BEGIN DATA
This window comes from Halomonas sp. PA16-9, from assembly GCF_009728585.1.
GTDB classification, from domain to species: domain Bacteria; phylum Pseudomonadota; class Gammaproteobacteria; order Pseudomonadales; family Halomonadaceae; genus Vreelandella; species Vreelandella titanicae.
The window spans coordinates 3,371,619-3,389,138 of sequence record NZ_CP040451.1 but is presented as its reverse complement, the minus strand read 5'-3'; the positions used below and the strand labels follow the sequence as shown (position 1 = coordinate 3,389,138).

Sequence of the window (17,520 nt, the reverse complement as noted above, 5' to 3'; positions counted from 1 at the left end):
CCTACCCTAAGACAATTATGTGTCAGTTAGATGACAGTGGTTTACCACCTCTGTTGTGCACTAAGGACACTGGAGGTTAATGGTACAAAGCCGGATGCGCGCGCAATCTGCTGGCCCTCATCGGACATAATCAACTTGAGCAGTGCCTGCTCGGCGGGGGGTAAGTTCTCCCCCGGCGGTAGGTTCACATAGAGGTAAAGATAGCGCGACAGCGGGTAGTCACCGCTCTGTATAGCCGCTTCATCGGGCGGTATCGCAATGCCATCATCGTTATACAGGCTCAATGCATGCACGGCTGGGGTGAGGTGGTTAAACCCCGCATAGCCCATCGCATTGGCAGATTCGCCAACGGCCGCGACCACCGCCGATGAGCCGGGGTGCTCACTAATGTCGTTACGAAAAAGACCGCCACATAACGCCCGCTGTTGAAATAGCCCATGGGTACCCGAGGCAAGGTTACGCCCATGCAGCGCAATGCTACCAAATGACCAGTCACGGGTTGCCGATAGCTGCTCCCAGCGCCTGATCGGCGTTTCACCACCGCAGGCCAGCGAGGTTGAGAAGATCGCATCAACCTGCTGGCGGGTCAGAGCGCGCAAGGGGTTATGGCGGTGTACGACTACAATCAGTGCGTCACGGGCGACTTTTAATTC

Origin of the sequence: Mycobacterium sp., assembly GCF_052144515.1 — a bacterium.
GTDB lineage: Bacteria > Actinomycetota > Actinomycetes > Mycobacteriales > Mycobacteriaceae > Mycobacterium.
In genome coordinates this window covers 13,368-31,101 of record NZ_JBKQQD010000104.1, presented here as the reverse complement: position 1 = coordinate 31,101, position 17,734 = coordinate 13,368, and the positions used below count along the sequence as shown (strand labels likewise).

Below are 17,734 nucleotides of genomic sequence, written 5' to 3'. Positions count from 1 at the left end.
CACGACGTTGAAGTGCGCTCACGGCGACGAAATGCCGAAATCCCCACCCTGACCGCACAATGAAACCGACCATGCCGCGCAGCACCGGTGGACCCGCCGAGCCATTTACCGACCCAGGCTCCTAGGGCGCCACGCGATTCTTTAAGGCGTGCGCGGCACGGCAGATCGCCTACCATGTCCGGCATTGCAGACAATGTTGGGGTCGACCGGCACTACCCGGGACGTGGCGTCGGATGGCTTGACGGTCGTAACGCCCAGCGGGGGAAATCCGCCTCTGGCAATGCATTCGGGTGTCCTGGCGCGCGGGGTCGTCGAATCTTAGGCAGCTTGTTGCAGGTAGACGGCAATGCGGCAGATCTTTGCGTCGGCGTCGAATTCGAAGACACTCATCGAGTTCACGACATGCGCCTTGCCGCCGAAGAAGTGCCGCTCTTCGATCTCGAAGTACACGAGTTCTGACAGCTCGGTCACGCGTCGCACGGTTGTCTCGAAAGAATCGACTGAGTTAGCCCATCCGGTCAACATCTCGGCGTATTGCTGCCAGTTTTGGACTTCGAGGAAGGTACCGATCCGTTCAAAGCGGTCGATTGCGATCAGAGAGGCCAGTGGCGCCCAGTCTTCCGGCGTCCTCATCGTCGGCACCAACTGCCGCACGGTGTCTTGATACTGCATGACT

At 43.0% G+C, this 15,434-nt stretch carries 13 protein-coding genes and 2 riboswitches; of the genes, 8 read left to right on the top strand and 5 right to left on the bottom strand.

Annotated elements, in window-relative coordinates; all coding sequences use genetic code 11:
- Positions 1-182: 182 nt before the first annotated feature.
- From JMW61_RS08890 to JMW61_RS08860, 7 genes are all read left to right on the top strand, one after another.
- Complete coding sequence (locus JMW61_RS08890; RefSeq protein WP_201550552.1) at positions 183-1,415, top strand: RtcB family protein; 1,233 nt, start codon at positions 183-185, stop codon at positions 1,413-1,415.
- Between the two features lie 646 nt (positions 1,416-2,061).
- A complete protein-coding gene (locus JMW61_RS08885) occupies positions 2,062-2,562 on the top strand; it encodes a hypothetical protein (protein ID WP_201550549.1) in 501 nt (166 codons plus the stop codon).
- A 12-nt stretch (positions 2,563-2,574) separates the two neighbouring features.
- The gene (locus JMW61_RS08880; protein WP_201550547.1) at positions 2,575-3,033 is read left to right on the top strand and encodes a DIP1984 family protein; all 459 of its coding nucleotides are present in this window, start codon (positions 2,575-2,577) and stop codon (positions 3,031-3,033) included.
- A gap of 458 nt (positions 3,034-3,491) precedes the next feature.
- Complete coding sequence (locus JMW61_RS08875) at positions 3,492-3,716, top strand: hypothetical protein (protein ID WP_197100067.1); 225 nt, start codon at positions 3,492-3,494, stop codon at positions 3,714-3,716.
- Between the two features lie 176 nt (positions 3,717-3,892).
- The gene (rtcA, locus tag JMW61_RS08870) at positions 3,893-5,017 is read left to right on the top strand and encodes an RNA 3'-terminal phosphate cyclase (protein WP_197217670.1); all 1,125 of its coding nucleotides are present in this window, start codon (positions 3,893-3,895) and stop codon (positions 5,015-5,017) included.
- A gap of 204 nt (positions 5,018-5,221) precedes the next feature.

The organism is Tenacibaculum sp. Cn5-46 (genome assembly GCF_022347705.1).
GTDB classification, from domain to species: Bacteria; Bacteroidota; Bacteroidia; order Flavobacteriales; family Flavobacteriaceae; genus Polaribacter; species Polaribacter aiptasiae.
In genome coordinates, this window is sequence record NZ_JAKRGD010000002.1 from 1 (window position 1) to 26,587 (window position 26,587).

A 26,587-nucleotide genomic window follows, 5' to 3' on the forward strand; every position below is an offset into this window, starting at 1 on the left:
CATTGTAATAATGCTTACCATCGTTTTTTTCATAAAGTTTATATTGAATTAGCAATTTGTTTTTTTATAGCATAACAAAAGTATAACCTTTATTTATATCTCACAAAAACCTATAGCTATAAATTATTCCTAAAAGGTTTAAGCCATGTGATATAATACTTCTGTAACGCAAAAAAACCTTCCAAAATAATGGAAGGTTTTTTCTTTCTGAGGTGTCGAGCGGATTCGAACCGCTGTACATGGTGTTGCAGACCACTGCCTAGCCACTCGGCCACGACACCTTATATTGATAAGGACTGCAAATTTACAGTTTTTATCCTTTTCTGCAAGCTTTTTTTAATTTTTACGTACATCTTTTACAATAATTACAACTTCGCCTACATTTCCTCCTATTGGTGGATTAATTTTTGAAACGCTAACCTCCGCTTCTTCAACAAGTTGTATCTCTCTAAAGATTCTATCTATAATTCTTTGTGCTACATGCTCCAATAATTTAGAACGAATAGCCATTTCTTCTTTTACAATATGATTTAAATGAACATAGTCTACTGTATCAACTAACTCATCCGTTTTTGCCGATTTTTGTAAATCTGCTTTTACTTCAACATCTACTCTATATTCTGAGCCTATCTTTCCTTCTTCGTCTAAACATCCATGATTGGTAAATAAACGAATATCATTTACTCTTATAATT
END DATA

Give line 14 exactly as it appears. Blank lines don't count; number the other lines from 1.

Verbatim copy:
- From JMW61_RS08890 to JMW61_RS08860, 7 genes are all read left to right on the top strand, one after another.